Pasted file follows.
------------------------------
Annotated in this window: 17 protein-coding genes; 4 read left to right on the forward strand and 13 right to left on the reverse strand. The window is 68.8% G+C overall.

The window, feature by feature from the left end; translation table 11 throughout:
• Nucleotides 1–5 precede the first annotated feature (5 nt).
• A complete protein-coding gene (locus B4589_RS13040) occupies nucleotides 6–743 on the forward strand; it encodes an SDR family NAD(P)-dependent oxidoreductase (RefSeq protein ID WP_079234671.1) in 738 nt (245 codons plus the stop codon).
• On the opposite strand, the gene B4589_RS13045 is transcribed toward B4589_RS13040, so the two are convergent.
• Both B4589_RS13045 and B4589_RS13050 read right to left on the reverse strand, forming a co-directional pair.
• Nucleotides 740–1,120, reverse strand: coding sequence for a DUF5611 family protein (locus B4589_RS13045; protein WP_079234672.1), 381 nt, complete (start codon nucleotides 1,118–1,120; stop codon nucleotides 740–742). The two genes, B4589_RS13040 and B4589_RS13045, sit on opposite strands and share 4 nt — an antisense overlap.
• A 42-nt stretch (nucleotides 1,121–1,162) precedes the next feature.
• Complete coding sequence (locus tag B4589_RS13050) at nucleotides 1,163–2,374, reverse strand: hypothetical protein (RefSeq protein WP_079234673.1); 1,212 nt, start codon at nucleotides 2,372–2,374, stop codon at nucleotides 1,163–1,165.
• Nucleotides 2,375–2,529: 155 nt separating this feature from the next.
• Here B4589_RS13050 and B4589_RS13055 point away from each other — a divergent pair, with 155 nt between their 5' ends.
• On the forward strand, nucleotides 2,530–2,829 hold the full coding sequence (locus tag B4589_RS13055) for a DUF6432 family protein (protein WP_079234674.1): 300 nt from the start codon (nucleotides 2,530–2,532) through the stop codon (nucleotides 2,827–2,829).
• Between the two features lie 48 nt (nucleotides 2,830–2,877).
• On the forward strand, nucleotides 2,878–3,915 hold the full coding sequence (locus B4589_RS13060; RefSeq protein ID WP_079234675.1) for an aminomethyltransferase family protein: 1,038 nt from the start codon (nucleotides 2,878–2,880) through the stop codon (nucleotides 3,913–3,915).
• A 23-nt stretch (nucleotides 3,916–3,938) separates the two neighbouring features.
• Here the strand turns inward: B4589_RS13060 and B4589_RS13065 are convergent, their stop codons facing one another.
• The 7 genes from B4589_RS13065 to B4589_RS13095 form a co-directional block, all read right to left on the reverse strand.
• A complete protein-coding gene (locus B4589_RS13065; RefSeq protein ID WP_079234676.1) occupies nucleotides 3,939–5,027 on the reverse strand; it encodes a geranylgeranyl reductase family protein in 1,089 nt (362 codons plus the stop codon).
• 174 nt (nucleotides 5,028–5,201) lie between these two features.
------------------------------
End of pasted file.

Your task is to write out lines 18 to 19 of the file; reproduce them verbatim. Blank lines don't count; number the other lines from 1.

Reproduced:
• A complete protein-coding gene (locus B4589_RS13065; RefSeq protein ID WP_079234676.1) occupies nucleotides 3,939–5,027 on the reverse strand; it encodes a geranylgeranyl reductase family protein in 1,089 nt (362 codons plus the stop codon).
• 174 nt (nucleotides 5,028–5,201) lie between these two features.